How do I know how good, or bad, my mental health is?

By Robin Cunningham 

I had always considered myself to be “bullet proof” regarding my own mental health.

I never imagined that I could be affected by a series of events in my personal life that would leave me feeling confused, scared, isolated, and unsure of how to get help.

In early 2018 I was suffering very badly with depression, although I didn't realise this at the time. I wasn’t sleeping very well, I was drinking heavily and eating all the wrong foods. Initially, I thought that perhaps these were down to various circumstances, but it didn’t flag up to me it could all be connected to my mental health declining. I found myself going to work each day, putting on my mask pretending everything was fine, knowing full well it wasn’t, and just counting down until finishing work at 5pm so I could go home draw the curtains and drink some more, my own little tactic for escapism.

A friend of mine suggested that I get some help, and suggested Andy’s Man Club (AMC), a self-help group run by Luke Ambler and a great team of volunteers. Fortunately, there was a group at the town hall in Hebden Bridge, so I was able to attend, and it was there I met and became good friends with the facilitator of the group, Doug, who is now a co-founder and fellow director of Unmasked. His back story was a real eye opener for me, yet he still remained positive and cheerful throughout which made me realise there is a way out of this, if I was prepared to open up about what was happening and how I was feeling, I also could learn to process and deal with my own mental health.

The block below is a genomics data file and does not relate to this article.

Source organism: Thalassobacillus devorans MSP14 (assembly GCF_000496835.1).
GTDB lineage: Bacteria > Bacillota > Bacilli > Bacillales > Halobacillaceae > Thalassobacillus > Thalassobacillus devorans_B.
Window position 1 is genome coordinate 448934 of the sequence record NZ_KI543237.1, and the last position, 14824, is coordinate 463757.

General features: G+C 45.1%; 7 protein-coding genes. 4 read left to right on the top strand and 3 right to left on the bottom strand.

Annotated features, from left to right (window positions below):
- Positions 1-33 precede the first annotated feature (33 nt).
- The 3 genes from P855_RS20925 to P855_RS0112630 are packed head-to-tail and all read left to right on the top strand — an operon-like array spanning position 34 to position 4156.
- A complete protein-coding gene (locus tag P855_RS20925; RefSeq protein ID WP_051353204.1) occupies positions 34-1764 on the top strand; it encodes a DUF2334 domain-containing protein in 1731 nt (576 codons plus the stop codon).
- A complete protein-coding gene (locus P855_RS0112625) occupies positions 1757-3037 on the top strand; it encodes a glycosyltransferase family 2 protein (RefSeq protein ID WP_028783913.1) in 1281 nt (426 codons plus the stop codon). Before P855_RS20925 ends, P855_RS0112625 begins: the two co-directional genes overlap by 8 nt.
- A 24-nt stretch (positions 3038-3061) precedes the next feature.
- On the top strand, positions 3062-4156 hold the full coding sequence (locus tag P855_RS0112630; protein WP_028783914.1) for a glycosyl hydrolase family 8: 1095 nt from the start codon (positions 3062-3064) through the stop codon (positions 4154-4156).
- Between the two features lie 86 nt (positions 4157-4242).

I have worked in the construction industry for many years, and as a trade, construction is working hard to remove any stigma surrounding male mental health issues, however this still remains an uphill struggle. In my role as a site foreman, I felt any sign of illness would be associated with weakness and would result in exploitation by some individuals on the site, and as such I remained silent.

I now realise that I should have spoken up sooner, but hindsight is a luxury, that many of us do not have!

It is fair to say that in early 2018, I was at my lowest. Attending AMC where I met Doug, I also met Logan, another co-founder and director of Unmasked who had his own experience dealing with mental health issues, gave me great insight into what good or bad mental health can look and feel like. Although he had not personally experienced mental health himself, he was living with it in his personal life, and his attitude to supporting others and wanting to make a change I found inspirational. It was from these early meetings that Unmasked Mental Health was born, with Doug and Logan having the idea of wanting to be forefront of the battle to remove the stigma surrounding poor mental health. I was fortunate enough to be able to invest in the initial Unmasked concept, a free app that is used to connect likeminded peers that experience similar mental health issues and can offer and receive support, choosing to be anonymous or not. Unmasked was born in February 2019, and since then we now offer 3 services, our app, a low-cost counselling service and peer-run support hubs each Thursday in various locations around the UK. 

Although my mental health has improved significantly in the last 3 years, I still have periods of uncertainty, a little bit of self-doubt and possibly always will have. I know that I am in such a better place now with my attitude and awareness towards my mental health, mostly because I spoke up and sought help, something I am so glad I did. I found someone to talk to who wanted to listen, and for that I am so grateful. I am happy to say today that my mental health is good, and I want to do all I can to promote to others the importance of speaking out to help themselves. 

Robin Cunningham

Unmasked Co-founder and Director 

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